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October 21, 2014

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Caucus a target for Vegas cliches

Gordon Absher, vice president of public affairs for MGM Mirage, over the

past week repeatedly found himself explaining to journalists from Japan to

Washington that, no, casino workers were not going to be caucusing on the

casino floor.

The casinos have meeting rooms, he patiently told them.

This was all part of the impromptu role as Las Vegas Valley ambassador

he assumed while fielding media requests to talk to

casino workers about the caucus from England's BBC, the Arab world's Al

Jazeera and a host of Japanese TV networks, as well as all of this country's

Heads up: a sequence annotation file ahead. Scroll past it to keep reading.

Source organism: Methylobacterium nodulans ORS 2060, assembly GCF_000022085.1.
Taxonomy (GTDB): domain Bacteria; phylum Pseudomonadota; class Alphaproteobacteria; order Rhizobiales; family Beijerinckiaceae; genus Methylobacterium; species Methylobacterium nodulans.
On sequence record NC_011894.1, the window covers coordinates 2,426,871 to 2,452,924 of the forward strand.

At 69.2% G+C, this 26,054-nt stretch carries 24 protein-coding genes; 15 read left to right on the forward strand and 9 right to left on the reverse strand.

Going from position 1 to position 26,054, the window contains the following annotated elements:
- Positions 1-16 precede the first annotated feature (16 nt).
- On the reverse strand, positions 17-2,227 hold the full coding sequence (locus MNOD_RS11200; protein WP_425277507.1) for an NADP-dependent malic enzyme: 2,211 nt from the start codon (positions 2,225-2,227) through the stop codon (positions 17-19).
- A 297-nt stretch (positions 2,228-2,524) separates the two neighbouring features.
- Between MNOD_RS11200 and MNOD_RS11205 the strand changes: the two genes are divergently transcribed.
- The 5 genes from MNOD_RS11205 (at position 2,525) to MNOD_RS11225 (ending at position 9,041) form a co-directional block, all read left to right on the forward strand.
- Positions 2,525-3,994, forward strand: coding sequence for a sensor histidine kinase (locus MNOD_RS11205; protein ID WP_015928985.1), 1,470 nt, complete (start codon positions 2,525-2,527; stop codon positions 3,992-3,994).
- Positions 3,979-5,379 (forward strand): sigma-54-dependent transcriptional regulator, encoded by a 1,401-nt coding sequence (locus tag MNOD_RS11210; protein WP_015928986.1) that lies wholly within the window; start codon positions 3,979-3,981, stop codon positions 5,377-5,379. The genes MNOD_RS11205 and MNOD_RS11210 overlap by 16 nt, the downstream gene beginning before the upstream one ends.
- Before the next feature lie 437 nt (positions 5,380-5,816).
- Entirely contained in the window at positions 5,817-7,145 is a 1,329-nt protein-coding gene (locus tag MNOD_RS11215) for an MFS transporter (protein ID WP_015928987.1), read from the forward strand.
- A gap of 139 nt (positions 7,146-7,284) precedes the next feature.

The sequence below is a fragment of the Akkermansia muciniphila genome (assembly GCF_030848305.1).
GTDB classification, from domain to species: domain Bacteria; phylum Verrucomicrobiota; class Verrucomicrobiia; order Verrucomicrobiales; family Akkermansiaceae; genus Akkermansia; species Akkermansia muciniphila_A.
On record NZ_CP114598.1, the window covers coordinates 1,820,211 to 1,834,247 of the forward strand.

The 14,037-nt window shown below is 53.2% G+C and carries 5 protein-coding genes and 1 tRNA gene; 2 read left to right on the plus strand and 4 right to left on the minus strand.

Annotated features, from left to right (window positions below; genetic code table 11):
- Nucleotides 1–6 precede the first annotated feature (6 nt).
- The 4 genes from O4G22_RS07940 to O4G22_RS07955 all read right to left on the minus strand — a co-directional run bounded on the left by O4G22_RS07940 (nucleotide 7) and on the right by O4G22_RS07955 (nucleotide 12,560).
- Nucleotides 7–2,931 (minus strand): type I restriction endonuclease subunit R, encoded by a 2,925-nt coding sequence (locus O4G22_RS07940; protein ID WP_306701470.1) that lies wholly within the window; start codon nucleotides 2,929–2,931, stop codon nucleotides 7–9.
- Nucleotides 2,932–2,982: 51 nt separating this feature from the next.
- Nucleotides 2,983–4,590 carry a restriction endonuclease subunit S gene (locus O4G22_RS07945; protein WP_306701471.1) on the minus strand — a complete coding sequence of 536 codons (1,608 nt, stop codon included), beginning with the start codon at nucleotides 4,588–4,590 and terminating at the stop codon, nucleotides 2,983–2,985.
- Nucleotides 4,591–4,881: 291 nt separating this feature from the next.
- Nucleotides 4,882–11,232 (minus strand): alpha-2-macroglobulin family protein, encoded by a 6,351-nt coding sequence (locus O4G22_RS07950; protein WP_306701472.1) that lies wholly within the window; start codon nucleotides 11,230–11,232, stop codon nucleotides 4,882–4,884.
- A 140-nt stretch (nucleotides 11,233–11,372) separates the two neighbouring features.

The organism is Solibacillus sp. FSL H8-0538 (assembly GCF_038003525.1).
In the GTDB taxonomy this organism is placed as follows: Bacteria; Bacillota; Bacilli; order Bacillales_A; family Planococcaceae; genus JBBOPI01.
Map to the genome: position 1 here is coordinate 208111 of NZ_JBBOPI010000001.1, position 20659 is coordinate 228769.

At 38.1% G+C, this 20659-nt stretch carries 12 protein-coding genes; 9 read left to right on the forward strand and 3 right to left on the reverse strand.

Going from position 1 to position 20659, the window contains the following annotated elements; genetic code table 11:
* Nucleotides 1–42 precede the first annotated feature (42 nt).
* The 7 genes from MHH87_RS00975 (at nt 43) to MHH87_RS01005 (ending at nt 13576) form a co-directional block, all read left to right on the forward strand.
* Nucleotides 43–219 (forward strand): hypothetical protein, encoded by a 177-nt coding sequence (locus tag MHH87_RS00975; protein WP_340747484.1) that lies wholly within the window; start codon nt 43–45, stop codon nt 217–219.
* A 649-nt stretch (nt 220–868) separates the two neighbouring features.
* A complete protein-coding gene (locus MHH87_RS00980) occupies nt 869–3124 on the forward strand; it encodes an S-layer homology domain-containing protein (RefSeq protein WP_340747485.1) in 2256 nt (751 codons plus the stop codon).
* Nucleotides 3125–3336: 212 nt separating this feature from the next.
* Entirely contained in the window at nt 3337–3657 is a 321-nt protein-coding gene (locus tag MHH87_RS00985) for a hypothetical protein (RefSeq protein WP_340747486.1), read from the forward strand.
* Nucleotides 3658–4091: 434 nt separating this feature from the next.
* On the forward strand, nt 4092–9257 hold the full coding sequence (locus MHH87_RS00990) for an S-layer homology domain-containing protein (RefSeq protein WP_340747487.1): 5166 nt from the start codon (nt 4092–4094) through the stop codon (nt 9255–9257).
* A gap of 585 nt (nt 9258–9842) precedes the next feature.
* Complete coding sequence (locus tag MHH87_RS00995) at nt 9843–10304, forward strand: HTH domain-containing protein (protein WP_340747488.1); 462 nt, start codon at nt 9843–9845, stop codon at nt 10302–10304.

national networks and cable stations.

"Some of these folks, all they have to go on is stereotypes," Absher said.

"There's the temptation to take something serious like the caucus and turn

it into a series of Las Vegas cliches."

So what did he do?

"I found myself explaining to them, "Don't confuse us with the marketing,"

Absher said. "We live here. These are people participating in the caucus.

We're concerned about schools and roads and the issues other people care

about."

Still, the company decided to turn down one request from all: shots from the

casino floor.

"A lot of folks wanted pictures in the casino," he said. "But it would be

turning the caucus into (something) kitschy ... leading people to believe

that our votes count less than others.

"We didn't want to. It would ... lend itself too easily to the stereotype --

'Candidates in Las Vegas are throwing the dice.'"

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